A Lot or a Little?
What you will—and won't—find in this book.
Although it plays a little fast and loose between science and magic, Until the Beginning does attempt to be realistic in its depiction of how Juneau employs her survival skills.
Keeping secrets from family members can be destructive. Loyalty and friendship are important. Loving someone doesn't mean you can always project him or her from harm.
Positive Role Models
Juneau is fiercely loyal to the members of her clan, but she also knows she must seek her own destiny. She wants to be independent, but she feels an undeniable connection to Miles. He, in turn, wants to protect her but gradually admits she must fight her own battles.
Violence & Scariness
Until the Beginning has scenes of violence, but they tend to be understated and not rendered in gory detail. The novel opens with Miles having been shot and on the brink of death. The climactic showdown features a lot of gunplay, but Juneau's clan members aim to wound their enemies rather than kill them. One of the villains is attacked by a bear.
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Sex, Romance & Nudity
Juneau and Miles are physically intimate. They hug and kiss and in one scene have sex, although the details are not given.
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"Damn" and "hell" six or seven times each. "Bulls--t" once and a handful of uses of "f--k," "ass," and "s--t."
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Drinking, Drugs & Smoking
One of the villains drinks alcohol in one scene.
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Parents Need to Know
Parents need to the know Until the Beginning is the second half of the story begun in After the End by Amy Plum. Having discovered that she and her family members are not survivors of World War III, as she has been told, Juneau Newhaven must then rescue them from a ruthless millionaire who wants to exploit their life-extending drugs. Juneau and her traveling companion, Miles O'Donnell, develop a close relationship and work together to locate Juneau's family. She and Miles are physically intimate; they hug and kiss and in one scene have sex, although without graphic details. There are scenes of violence, but it's usually understated. There's gun and knife play, but Juneau and her clan usually aim to wound, not kill. There are fatalities in the climactic showdown, and one villain is attacked by a bear. Language includes a dozen or so instances of "hell" and "damn," along with one or two instances of "f--k," "bulls--t," and "ass."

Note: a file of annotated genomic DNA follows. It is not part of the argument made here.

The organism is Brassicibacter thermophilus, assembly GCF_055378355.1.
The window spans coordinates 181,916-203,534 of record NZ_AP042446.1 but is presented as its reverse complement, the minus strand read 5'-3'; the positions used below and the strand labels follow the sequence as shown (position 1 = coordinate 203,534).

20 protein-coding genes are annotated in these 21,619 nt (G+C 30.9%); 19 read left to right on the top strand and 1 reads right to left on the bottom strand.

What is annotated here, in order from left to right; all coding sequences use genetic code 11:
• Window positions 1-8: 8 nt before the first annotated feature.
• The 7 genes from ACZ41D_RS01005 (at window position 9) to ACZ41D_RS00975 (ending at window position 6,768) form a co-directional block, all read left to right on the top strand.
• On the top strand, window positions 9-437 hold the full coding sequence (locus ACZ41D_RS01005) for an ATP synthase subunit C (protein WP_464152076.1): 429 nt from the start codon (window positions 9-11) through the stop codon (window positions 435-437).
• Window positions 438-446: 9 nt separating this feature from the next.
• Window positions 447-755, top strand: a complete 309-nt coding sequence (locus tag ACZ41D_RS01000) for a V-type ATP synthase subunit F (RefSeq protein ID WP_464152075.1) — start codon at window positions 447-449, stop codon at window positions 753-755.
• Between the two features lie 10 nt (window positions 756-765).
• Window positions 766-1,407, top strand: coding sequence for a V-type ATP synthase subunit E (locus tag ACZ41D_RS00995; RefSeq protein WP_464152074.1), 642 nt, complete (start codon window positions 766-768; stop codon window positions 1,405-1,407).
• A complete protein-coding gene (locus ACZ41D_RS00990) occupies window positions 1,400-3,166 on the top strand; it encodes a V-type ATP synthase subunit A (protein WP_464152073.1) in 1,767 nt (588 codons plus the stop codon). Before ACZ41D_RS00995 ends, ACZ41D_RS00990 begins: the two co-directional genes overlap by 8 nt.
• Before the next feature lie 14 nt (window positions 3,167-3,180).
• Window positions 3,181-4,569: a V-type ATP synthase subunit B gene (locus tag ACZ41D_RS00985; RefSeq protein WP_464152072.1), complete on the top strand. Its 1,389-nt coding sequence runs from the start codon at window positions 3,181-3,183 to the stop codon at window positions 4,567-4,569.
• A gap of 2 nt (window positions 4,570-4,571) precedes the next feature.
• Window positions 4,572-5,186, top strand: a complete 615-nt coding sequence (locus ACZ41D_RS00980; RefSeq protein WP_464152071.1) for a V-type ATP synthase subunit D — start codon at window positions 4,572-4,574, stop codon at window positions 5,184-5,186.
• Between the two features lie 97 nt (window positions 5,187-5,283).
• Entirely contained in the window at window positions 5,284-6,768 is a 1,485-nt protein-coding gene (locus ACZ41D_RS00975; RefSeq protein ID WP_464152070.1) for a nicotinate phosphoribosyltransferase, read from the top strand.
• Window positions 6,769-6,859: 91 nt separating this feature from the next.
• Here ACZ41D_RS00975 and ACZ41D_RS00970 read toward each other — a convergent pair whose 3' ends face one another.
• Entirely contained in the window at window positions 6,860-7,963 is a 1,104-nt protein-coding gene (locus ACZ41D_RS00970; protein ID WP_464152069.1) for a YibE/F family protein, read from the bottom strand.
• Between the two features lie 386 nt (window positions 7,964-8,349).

Is It Any Good?
Sometimes two books is just enough; rather than stretch the story to three volumes, author Amy Plum has the sense to wrap things up in a couple of strong volumes. Alternating as narrators, Miles and Juneau spend the first half of the book reacquainting themselves with their new abilities and feelings for each other. The action ramps up at the midpoint, and the showdown between Juneau's clan and the hired guards of a deranged millionaire is exciting and well-choreographed.
The science behind Juneau and Miles' powers is not at all realistic, but most readers are not likely to mind, as they will be engaged by the gritty and sometimes witty road trip of survival.
Did we miss something on diversity?
Research shows a connection between kids' healthy self-esteem and positive portrayals in media. That's why we've added a new "Diverse Representations" section to our reviews that will be rolling out on an ongoing basis. You can help us help kids by suggesting a diversity update.